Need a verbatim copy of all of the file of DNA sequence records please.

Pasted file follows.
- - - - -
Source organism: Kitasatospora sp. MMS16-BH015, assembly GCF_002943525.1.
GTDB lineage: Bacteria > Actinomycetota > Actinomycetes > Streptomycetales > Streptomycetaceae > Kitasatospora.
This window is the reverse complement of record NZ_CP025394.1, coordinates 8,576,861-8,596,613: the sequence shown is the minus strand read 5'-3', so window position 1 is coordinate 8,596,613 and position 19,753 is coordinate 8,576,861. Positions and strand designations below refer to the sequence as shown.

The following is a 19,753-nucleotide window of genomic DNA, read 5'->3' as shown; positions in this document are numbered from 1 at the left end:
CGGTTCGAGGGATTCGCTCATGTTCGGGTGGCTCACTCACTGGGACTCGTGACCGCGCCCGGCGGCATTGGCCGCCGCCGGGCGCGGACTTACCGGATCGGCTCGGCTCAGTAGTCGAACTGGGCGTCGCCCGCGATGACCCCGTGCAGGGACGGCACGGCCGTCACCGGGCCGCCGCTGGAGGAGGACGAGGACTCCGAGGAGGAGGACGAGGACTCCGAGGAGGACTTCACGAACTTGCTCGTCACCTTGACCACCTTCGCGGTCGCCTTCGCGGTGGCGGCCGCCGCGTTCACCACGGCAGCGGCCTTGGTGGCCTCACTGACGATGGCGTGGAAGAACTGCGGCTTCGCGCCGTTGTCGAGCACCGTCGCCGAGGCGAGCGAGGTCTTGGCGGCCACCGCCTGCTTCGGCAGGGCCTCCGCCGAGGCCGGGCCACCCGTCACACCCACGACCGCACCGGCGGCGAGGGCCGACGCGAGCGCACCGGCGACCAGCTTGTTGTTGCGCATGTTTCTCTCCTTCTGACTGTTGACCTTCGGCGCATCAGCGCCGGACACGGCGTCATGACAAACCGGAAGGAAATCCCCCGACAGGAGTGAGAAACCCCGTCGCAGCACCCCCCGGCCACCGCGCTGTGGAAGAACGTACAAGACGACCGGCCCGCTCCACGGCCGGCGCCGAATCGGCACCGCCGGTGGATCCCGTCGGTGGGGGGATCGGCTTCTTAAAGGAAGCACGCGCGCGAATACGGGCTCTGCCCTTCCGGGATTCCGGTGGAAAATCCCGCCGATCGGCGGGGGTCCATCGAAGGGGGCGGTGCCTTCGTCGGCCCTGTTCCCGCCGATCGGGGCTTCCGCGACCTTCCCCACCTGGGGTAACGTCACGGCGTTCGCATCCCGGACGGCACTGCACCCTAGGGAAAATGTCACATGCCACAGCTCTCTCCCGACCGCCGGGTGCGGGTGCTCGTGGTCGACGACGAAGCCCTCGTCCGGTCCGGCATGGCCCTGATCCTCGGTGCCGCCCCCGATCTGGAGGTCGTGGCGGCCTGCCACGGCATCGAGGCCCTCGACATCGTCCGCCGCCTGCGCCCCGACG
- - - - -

Source organism: Kitasatospora sp. MMS16-BH015, assembly GCF_002943525.1.
GTDB lineage: Bacteria > Actinomycetota > Actinomycetes > Streptomycetales > Streptomycetaceae > Kitasatospora.
This window is the reverse complement of record NZ_CP025394.1, coordinates 8,576,861-8,596,613: the sequence shown is the minus strand read 5'-3', so window position 1 is coordinate 8,596,613 and position 19,753 is coordinate 8,576,861. Positions and strand designations below refer to the sequence as shown.

The following is a 19,753-nucleotide window of genomic DNA, read 5'->3' as shown; positions in this document are numbered from 1 at the left end:
CGGTTCGAGGGATTCGCTCATGTTCGGGTGGCTCACTCACTGGGACTCGTGACCGCGCCCGGCGGCATTGGCCGCCGCCGGGCGCGGACTTACCGGATCGGCTCGGCTCAGTAGTCGAACTGGGCGTCGCCCGCGATGACCCCGTGCAGGGACGGCACGGCCGTCACCGGGCCGCCGCTGGAGGAGGACGAGGACTCCGAGGAGGAGGACGAGGACTCCGAGGAGGACTTCACGAACTTGCTCGTCACCTTGACCACCTTCGCGGTCGCCTTCGCGGTGGCGGCCGCCGCGTTCACCACGGCAGCGGCCTTGGTGGCCTCACTGACGATGGCGTGGAAGAACTGCGGCTTCGCGCCGTTGTCGAGCACCGTCGCCGAGGCGAGCGAGGTCTTGGCGGCCACCGCCTGCTTCGGCAGGGCCTCCGCCGAGGCCGGGCCACCCGTCACACCCACGACCGCACCGGCGGCGAGGGCCGACGCGAGCGCACCGGCGACCAGCTTGTTGTTGCGCATGTTTCTCTCCTTCTGACTGTTGACCTTCGGCGCATCAGCGCCGGACACGGCGTCATGACAAACCGGAAGGAAATCCCCCGACAGGAGTGAGAAACCCCGTCGCAGCACCCCCCGGCCACCGCGCTGTGGAAGAACGTACAAGACGACCGGCCCGCTCCACGGCCGGCGCCGAATCGGCACCGCCGGTGGATCCCGTCGGTGGGGGGATCGGCTTCTTAAAGGAAGCACGCGCGCGAATACGGGCTCTGCCCTTCCGGGATTCCGGTGGAAAATCCCGCCGATCGGCGGGGGTCCATCGAAGGGGGCGGTGCCTTCGTCGGCCCTGTTCCCGCCGATCGGGGCTTCCGCGACCTTCCCCACCTGGGGTAACGTCACGGCGTTCGCATCCCGGACGGCACTGCACCCTAGGGAAAATGTCACATGCCACAGCTCTCTCCCGACCGCCGGGTGCGGGTGCTCGTGGTCGACGACGAAGCCCTCGTCCGGTCCGGCATGGCCCTGATCCTCGGTGCCGCCCCCGATCTGGAGGTCGTGGCGGCCTGCCACGGCATCGAGGCCCTCGACATCGTCCGCCGCCTGCGCCCCGACG